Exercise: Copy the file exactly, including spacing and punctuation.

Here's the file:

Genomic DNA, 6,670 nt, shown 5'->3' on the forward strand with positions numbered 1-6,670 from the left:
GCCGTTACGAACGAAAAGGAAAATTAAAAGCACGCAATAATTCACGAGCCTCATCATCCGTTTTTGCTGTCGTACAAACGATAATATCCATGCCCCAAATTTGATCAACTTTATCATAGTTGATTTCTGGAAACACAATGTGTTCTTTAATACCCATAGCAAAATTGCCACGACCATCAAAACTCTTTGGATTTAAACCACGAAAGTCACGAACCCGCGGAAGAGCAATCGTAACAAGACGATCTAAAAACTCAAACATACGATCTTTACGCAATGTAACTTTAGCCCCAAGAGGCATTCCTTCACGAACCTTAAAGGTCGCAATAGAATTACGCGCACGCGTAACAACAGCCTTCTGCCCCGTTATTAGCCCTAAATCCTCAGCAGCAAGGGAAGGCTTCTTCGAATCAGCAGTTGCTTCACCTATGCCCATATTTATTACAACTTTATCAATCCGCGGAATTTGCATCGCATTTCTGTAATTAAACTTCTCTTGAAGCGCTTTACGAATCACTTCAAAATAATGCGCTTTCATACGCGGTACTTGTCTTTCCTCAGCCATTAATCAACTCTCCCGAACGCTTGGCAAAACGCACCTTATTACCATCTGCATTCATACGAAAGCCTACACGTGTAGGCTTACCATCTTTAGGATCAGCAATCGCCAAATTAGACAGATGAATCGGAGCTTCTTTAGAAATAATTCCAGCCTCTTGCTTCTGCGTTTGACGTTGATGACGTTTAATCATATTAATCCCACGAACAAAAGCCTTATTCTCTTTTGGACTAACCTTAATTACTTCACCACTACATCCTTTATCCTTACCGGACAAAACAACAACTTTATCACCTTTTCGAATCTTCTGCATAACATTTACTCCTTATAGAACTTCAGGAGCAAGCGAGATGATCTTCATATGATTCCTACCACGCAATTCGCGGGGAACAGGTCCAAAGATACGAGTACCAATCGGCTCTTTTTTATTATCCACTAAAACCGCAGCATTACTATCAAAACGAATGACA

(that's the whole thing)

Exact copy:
Genomic DNA, 6,670 nt, shown 5'->3' on the forward strand with positions numbered 1-6,670 from the left:
GCCGTTACGAACGAAAAGGAAAATTAAAAGCACGCAATAATTCACGAGCCTCATCATCCGTTTTTGCTGTCGTACAAACGATAATATCCATGCCCCAAATTTGATCAACTTTATCATAGTTGATTTCTGGAAACACAATGTGTTCTTTAATACCCATAGCAAAATTGCCACGACCATCAAAACTCTTTGGATTTAAACCACGAAAGTCACGAACCCGCGGAAGAGCAATCGTAACAAGACGATCTAAAAACTCAAACATACGATCTTTACGCAATGTAACTTTAGCCCCAAGAGGCATTCCTTCACGAACCTTAAAGGTCGCAATAGAATTACGCGCACGCGTAACAACAGCCTTCTGCCCCGTTATTAGCCCTAAATCCTCAGCAGCAAGGGAAGGCTTCTTCGAATCAGCAGTTGCTTCACCTATGCCCATATTTATTACAACTTTATCAATCCGCGGAATTTGCATCGCATTTCTGTAATTAAACTTCTCTTGAAGCGCTTTACGAATCACTTCAAAATAATGCGCTTTCATACGCGGTACTTGTCTTTCCTCAGCCATTAATCAACTCTCCCGAACGCTTGGCAAAACGCACCTTATTACCATCTGCATTCATACGAAAGCCTACACGTGTAGGCTTACCATCTTTAGGATCAGCAATCGCCAAATTAGACAGATGAATCGGAGCTTCTTTAGAAATAATTCCAGCCTCTTGCTTCTGCGTTTGACGTTGATGACGTTTAATCATATTAATCCCACGAACAAAAGCCTTATTCTCTTTTGGACTAACCTTAATTACTTCACCACTACATCCTTTATCCTTACCGGACAAAACAACAACTTTATCACCTTTTCGAATCTTCTGCATAACATTTACTCCTTATAGAACTTCAGGAGCAAGCGAGATGATCTTCATATGATTCCTACCACGCAATTCGCGGGGAACAGGTCCAAAGATACGAGTACCAATCGGCTCTTTTTTATTATCCACTAAAACCGCAGCATTACTATCAAAACGAATGACA